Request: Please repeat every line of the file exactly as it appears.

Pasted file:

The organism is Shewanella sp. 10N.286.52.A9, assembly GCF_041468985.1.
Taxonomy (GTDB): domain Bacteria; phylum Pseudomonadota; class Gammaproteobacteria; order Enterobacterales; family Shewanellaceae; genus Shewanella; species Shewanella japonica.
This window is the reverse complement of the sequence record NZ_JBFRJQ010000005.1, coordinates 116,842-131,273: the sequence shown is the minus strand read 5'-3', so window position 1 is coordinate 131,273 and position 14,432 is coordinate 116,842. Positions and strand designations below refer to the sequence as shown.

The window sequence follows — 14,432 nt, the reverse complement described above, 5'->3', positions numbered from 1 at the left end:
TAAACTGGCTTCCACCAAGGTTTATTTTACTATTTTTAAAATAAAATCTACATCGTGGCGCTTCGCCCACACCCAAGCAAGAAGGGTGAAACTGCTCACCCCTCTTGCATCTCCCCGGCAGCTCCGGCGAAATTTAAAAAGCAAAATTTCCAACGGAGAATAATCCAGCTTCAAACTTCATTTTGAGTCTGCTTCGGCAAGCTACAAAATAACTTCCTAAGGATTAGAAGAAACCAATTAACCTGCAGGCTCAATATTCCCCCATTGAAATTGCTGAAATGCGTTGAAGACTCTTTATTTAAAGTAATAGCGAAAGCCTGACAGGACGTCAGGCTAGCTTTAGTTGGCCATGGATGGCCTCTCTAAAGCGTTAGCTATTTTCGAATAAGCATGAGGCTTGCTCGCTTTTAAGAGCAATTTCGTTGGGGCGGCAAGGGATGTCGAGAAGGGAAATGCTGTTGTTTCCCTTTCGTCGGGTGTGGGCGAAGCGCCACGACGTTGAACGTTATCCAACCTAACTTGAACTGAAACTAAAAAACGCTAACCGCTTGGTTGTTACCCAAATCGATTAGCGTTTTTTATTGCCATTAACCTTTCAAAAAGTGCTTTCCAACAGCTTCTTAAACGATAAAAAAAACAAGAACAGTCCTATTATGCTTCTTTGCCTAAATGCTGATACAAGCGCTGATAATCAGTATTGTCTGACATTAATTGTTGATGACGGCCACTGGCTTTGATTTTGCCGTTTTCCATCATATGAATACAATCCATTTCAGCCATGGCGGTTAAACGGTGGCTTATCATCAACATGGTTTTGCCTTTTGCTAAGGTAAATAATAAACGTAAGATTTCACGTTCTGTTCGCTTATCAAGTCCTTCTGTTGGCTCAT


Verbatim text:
The organism is Shewanella sp. 10N.286.52.A9, assembly GCF_041468985.1.
Taxonomy (GTDB): domain Bacteria; phylum Pseudomonadota; class Gammaproteobacteria; order Enterobacterales; family Shewanellaceae; genus Shewanella; species Shewanella japonica.
This window is the reverse complement of the sequence record NZ_JBFRJQ010000005.1, coordinates 116,842-131,273: the sequence shown is the minus strand read 5'-3', so window position 1 is coordinate 131,273 and position 14,432 is coordinate 116,842. Positions and strand designations below refer to the sequence as shown.

The window sequence follows — 14,432 nt, the reverse complement described above, 5'->3', positions numbered from 1 at the left end:
TAAACTGGCTTCCACCAAGGTTTATTTTACTATTTTTAAAATAAAATCTACATCGTGGCGCTTCGCCCACACCCAAGCAAGAAGGGTGAAACTGCTCACCCCTCTTGCATCTCCCCGGCAGCTCCGGCGAAATTTAAAAAGCAAAATTTCCAACGGAGAATAATCCAGCTTCAAACTTCATTTTGAGTCTGCTTCGGCAAGCTACAAAATAACTTCCTAAGGATTAGAAGAAACCAATTAACCTGCAGGCTCAATATTCCCCCATTGAAATTGCTGAAATGCGTTGAAGACTCTTTATTTAAAGTAATAGCGAAAGCCTGACAGGACGTCAGGCTAGCTTTAGTTGGCCATGGATGGCCTCTCTAAAGCGTTAGCTATTTTCGAATAAGCATGAGGCTTGCTCGCTTTTAAGAGCAATTTCGTTGGGGCGGCAAGGGATGTCGAGAAGGGAAATGCTGTTGTTTCCCTTTCGTCGGGTGTGGGCGAAGCGCCACGACGTTGAACGTTATCCAACCTAACTTGAACTGAAACTAAAAAACGCTAACCGCTTGGTTGTTACCCAAATCGATTAGCGTTTTTTATTGCCATTAACCTTTCAAAAAGTGCTTTCCAACAGCTTCTTAAACGATAAAAAAAACAAGAACAGTCCTATTATGCTTCTTTGCCTAAATGCTGATACAAGCGCTGATAATCAGTATTGTCTGACATTAATTGTTGATGACGGCCACTGGCTTTGATTTTGCCGTTTTCCATCATATGAATACAATCCATTTCAGCCATGGCGGTTAAACGGTGGCTTATCATCAACATGGTTTTGCCTTTTGCTAAGGTAAATAATAAACGTAAGATTTCACGTTCTGTTCGCTTATCAAGTCCTTCTGTTGGCTCAT